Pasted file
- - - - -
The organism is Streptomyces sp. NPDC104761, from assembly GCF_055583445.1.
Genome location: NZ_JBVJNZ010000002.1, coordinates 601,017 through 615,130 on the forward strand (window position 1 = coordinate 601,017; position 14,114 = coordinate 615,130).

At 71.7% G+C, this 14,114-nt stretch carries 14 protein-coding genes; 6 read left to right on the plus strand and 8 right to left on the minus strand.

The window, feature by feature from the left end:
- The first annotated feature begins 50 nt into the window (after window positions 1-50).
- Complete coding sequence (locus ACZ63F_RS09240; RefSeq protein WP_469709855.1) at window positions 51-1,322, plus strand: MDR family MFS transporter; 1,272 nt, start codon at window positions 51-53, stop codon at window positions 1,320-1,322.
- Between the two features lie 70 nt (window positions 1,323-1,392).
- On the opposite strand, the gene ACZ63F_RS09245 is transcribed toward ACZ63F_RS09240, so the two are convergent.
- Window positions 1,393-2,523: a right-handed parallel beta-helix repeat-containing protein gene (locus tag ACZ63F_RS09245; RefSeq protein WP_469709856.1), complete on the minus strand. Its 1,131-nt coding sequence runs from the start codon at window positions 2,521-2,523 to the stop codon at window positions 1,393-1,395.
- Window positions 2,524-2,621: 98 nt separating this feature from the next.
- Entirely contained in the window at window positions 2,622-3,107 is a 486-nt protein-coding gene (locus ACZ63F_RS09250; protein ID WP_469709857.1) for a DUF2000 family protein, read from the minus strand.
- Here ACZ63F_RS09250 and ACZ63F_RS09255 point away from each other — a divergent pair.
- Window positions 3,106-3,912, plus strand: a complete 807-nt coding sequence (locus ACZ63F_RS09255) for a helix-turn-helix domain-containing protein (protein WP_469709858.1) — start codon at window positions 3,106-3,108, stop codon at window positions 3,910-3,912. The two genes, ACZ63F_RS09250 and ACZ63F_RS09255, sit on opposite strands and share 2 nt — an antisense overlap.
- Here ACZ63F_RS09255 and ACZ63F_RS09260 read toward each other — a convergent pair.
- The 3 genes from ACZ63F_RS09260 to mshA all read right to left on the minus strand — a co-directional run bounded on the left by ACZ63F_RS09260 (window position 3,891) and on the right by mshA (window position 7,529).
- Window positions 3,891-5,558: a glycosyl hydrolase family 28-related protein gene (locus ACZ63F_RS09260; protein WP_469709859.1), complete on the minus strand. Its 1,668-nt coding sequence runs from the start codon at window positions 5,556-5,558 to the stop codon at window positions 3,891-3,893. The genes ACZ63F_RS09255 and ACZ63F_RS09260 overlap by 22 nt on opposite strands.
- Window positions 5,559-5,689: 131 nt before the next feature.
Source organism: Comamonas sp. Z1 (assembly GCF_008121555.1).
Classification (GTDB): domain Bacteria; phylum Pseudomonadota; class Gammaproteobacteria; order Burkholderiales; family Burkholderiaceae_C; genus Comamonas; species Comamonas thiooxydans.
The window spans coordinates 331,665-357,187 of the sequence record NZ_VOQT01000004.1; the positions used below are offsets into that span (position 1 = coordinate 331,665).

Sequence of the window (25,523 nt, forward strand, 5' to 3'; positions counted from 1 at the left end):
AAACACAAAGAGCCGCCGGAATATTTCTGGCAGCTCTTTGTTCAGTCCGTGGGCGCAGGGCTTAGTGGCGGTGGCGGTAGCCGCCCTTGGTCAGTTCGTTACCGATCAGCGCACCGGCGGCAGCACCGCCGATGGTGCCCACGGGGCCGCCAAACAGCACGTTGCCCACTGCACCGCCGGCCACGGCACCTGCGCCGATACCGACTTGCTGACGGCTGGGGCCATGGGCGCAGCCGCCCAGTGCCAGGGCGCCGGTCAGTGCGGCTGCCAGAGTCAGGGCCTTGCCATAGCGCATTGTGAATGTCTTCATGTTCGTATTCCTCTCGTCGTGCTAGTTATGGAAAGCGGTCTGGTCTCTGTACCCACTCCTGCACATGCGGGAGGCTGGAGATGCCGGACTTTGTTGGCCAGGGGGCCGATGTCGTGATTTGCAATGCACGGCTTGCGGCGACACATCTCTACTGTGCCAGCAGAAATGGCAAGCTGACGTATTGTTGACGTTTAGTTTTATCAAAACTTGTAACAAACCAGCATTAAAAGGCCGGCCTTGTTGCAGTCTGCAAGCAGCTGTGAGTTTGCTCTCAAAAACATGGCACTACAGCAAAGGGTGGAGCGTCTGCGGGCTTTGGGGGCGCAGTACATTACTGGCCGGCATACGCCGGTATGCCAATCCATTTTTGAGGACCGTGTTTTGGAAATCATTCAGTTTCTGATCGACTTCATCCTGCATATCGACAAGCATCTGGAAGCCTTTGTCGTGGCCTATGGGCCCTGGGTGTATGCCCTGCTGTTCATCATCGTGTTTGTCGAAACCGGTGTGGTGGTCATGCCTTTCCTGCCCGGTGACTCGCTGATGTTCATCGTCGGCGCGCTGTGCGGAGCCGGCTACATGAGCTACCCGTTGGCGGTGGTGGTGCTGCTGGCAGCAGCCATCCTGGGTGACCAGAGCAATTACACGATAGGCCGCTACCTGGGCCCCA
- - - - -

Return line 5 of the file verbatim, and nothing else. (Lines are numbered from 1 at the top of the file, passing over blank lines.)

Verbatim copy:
- The first annotated feature begins 50 nt into the window (after window positions 1-50).